Unfortunately, following successive changes in government since launching the campaign, the bill has not progressed through parliament despite our best efforts. With the passage of harmful legislation including the Nationality and Borders Act 2022 and the Illegal Migration Act 2023 that strips modern slavery victims of protections, we know that the chances of the Modern Slavery (Victim Support) Bill passing are slim at this time.

However, we will always keep campaigning for the rights of modern slavery survivors and continue to work in solidarity with partners in the U.K. and around the world calling for better protections for survivors.

Our partner in this campaign:

After Exploitation partner logo

After Exploitation

After Exploitation is a not-for-profit organisation using varied data sources, including Freedom of Information (FOI) requests, to track the hidden outcomes of modern slavery in the UK.

Anti Slavery International Logo

Anti-Slavery International

Anti-Slavery International is the world’s oldest international human rights organisation, founded in 1839 by British abolitionists. They work to address the root causes of slavery through raising awareness, campaigning, and directly engaging with governments and international organisations. Working in partnership with local organisations they support individuals and communities affected by slavery and facilitate access to education, justice and compensation for people freed from slavery.

Care – Christian Action Research and Education

CARE (Christian Action Research and Education) is a well-established mainstream Christian charity providing resources and helping to bring Christian insight and experience to matters of public policy and practical caring initiatives across the UK. CARE has campaigned for a better response to human trafficking for more than ten years.

Global Citizen

Global Citizen is a movement of engaged citizens who are using their collective voice to end extreme poverty by 2030. On their platform, Global Citizens learn about the systemic causes of extreme poverty, take action on those issues, and earn rewards for their actions — as part of a global community committed to lasting change.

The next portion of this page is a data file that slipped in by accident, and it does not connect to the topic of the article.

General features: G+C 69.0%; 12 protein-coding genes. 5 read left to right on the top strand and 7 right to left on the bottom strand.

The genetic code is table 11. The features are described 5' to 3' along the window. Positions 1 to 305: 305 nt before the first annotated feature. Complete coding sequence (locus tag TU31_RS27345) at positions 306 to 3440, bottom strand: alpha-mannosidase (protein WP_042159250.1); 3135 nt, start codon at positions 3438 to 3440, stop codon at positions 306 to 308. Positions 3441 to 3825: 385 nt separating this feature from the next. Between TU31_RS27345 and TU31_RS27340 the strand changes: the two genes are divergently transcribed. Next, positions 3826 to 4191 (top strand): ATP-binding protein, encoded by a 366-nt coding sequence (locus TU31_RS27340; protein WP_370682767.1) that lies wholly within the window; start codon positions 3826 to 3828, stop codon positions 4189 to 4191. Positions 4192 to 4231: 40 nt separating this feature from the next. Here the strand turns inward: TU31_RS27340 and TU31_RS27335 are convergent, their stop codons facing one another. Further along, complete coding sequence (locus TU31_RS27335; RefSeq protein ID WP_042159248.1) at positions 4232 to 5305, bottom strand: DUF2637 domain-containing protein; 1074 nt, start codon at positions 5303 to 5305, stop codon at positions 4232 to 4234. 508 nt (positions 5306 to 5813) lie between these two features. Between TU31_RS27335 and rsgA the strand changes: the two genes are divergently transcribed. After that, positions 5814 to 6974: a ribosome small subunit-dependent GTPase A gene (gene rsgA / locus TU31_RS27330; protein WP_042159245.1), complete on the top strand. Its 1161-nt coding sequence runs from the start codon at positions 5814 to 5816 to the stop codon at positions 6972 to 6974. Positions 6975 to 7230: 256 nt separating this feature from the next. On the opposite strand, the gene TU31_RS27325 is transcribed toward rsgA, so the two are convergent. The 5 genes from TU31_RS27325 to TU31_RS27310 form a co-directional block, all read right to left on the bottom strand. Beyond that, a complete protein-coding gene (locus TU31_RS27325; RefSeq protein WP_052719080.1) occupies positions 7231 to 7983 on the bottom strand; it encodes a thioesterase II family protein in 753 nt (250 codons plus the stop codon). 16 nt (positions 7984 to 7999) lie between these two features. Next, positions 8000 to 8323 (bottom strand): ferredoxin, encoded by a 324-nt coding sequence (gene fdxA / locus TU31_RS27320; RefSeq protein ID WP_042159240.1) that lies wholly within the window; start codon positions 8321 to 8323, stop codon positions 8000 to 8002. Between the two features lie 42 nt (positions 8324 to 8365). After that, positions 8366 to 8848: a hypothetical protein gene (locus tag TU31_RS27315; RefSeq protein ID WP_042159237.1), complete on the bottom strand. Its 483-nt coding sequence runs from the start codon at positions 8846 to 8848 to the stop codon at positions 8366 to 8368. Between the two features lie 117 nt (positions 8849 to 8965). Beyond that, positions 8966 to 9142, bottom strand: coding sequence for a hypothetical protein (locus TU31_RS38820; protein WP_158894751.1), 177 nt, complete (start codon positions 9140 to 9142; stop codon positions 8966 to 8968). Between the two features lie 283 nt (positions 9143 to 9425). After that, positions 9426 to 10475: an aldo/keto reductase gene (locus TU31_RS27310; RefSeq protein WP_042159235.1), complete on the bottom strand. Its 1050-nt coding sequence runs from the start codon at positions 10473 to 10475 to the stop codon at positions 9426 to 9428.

The Co-op is one of the world’s largest consumer co-operatives, owned by millions of members. They’re the UK’s fifth biggest food retailer with more than 2,500 local, convenience and medium-sized stores. The Co-op also runs the Bright Future programme which works to help integrate victims of the UK modern slave trade back into communities.

Free for Good

Free for Good is a coalition campaigning in the UK to ensure victims of slavery has the support they need, guaranteed, to live free for good. Free For Good came together to help ensure the Modern Slavery (Victim Support) Bill becomes an Act of Parliament.


Freedom United is interested in hearing from our community and welcomes relevant, informed comments, advice, and insights that advance the conversation around our campaigns and advocacy. We value inclusivity and respect within our community. To be approved, your comments should be civil.

stop icon A few things we do not tolerate: comments that promote discrimination, prejudice, racism, or xenophobia, as well as personal attacks or profanity. We screen submissions in order to create a space where the entire Freedom United community feels safe to express and exchange thoughtful opinions.